Exchanges Under Fire As SEC Levies Record Fines
When the SEC hit the NYSE (NYSE:NYX) with a $5 million fine last year, it proved to be the opening salvo in its regulatory efforts with exchanges. With Nasdaq OMX (NASDAQ:NDAQ) about to settle for double that amount and CBOE (NASDAQ:CBOE) on deck, there is no end in sight to regulators’ campaign to require better oversight to exchanges across the country.
The Wall Street Journal reported that Nasdaq is about to settle for the price of $10 million over the Facebook (NASDAQ:FB) IPO debacle last year, which would be the highest fine yet. The now notorious failure of Nasdaq to process orders for Facebook stock amounted to a huge embarrassment on such a high-profile offering. Technical issues were the reason behind the delayed opening and the failure to process numerous orders, some of which were never filled. The SEC is taking $10 million after reportedly seeking $30 million from Nasdaq.
The Chicago Board of Options Exchange is expecting to be clubbed with a fine in the same neighborhood as Nasdaq’s following its three-hour blackout in late April. Software issues were the culprit that day at the CBOE, yet the excuse is not considered valid by any party concerned. Filings show the CBOE is earmarking $10 million for the SEC as details of its fine are released. The SEC is holding exchanges accountable for errors of all kinds as high-frequency trading becomes the norm…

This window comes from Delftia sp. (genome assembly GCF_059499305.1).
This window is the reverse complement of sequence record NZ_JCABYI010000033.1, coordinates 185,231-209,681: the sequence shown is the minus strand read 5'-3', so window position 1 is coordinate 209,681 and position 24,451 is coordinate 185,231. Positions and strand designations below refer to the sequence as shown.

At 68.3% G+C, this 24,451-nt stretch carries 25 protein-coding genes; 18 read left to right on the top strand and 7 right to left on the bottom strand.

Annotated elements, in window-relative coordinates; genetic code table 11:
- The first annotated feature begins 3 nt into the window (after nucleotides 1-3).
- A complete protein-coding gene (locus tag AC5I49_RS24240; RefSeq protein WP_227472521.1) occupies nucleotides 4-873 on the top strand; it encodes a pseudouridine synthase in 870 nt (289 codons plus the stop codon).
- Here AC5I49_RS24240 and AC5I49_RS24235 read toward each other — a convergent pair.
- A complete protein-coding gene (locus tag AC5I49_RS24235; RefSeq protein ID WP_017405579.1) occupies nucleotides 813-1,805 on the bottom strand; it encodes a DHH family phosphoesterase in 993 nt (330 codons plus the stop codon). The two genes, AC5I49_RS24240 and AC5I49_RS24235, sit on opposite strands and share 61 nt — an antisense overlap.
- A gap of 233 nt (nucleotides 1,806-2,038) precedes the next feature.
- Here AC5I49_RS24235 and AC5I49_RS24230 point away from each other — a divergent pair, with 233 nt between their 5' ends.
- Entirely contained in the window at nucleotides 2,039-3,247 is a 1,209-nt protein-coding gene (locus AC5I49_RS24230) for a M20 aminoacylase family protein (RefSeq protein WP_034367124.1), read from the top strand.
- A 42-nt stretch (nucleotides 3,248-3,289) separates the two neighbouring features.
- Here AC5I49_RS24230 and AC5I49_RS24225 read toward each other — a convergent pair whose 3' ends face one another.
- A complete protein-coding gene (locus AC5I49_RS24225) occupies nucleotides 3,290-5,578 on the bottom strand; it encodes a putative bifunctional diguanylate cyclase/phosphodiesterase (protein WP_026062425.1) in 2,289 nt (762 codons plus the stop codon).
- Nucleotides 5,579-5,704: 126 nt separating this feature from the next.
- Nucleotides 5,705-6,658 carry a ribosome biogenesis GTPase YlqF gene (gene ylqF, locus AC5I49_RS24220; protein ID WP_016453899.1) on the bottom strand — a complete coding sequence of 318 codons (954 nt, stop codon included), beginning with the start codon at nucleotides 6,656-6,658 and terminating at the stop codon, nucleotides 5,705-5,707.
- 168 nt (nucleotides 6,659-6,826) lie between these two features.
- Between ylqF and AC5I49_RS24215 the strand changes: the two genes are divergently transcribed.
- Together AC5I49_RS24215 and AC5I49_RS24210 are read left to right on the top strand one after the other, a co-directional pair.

Luis Aguilar, the SEC’s Commissioner, has pointed out the need for “robust oversight” among exchanges that regulate themselves. After the NYSE failed in its compliance obligations in 2012, Aguilar saw the need for a line to be drawn in the sand. “Obviously, these events undercut investor confidence,” he said in a speech earlier this month.
As cyber attacks and other tech issues confront the major exchanges, large investments in security and performance technology will be necessary in order to avoid future fines. The SEC is going out of its way to show there is no excuse for failures in performance and lackluster regulatory policies. Ideally, the SEC’s efforts will guarantee a level playing field for investors on every exchange floor.
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